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DNA preserved in ice. DNA molecule strand in transparent glass, ice container. DNA storage. Frozen DNA. 3d render illustration.
π Science and technology

Fossil DNA: on the trail of human evolution

Jean-Louis Mergny
Jean-Louis Mergny
Inserm Research Director and Head of the Biology Department at IP Paris
Key takeaways
  • Since the discovery of 2% of Neanderthal genes in the Eurasian genome, science has been studying the extinction of Neanderthals and the survival of Homo sapiens.
  • Palaeogenomics allows us to observe the evolution of humanity through the genetic information of our distant ancestors.
  • Our genetic heritage bears the traces of ‘selection pressures’ (climate, predation, sexual selection, or pandemics) that have shaped our species.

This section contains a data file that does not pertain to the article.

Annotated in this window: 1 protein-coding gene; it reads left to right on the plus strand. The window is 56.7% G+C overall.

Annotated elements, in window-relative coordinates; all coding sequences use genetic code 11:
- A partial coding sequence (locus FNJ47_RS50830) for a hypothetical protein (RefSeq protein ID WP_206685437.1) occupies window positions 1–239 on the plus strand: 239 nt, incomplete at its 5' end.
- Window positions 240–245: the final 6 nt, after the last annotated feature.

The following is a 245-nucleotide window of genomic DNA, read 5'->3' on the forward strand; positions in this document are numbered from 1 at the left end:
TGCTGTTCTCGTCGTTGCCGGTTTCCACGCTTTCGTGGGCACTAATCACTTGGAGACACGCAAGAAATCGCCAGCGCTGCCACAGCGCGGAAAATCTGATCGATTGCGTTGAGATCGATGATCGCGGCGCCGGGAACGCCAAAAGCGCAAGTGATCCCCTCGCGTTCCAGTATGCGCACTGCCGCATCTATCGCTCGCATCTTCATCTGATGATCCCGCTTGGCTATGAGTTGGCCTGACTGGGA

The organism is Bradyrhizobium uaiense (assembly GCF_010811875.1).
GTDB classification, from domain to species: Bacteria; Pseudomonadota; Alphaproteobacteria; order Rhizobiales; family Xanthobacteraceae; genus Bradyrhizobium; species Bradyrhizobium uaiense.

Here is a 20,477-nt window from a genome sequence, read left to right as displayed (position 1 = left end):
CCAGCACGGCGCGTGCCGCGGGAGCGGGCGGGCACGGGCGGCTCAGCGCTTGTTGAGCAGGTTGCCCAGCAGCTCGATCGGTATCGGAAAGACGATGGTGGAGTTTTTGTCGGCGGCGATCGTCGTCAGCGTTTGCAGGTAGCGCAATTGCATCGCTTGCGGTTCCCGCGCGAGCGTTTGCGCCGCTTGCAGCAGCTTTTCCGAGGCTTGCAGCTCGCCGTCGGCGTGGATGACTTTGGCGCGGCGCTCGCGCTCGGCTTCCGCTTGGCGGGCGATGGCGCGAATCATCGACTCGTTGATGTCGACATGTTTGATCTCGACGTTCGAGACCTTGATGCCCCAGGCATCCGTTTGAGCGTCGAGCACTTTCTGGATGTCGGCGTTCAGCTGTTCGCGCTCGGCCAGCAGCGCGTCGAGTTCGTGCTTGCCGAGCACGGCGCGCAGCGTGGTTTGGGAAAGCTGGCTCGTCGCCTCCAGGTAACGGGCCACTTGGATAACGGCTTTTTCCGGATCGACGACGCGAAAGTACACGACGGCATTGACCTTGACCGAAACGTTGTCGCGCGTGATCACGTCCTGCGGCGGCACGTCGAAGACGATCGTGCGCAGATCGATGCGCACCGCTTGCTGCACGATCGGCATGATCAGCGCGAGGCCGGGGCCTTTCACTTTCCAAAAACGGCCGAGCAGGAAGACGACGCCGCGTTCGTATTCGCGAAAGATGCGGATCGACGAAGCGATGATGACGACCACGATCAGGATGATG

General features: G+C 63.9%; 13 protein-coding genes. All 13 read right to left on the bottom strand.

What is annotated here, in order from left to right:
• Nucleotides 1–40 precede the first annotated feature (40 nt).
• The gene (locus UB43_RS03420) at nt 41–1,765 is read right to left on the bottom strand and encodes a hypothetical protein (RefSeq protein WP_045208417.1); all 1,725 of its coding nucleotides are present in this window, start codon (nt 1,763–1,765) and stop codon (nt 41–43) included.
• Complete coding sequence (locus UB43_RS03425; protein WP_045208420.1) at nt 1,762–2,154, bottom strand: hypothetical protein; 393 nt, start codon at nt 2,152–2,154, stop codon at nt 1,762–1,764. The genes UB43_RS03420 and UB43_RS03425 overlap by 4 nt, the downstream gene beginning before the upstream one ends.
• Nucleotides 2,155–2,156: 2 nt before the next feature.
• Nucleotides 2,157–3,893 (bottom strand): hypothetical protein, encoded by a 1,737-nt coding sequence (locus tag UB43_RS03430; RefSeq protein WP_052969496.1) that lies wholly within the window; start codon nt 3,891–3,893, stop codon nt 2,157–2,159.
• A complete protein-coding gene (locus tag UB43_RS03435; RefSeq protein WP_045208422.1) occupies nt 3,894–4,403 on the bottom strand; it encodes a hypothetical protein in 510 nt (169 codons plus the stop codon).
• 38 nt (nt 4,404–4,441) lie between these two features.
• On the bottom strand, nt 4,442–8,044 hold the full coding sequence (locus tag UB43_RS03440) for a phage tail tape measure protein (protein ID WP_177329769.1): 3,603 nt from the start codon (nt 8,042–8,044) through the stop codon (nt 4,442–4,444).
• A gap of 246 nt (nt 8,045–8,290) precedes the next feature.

• Study of the DNA structure of Homo neanderthalensis explains its extinction by a selective disadvantage in the face of the ‘superiority’ of Homo sapiens.
  • Palaeogenomics is fraught with difficulties, notably the conservation of ancient DNA and insufficient or missing documentation.

At the end of 2016, the news hit the head­lines. Eurasians car­ry around 2% of the genes of Nean­derthals, who dis­ap­peared around 40,000 years ago. This dis­cov­ery, which was award­ed the Nobel Prize in 2022, sheds light on the links between this species and our own and even sug­gests that they may have inter­bred on sev­er­al occa­sions. Since then, new avenues have been opened up to under­stand the caus­es of Nean­derthal extinc­tion, as well as the fac­tors that favoured the sur­vival and sub­se­quent expan­sion of Homo sapi­ens in the his­to­ry of human evolution.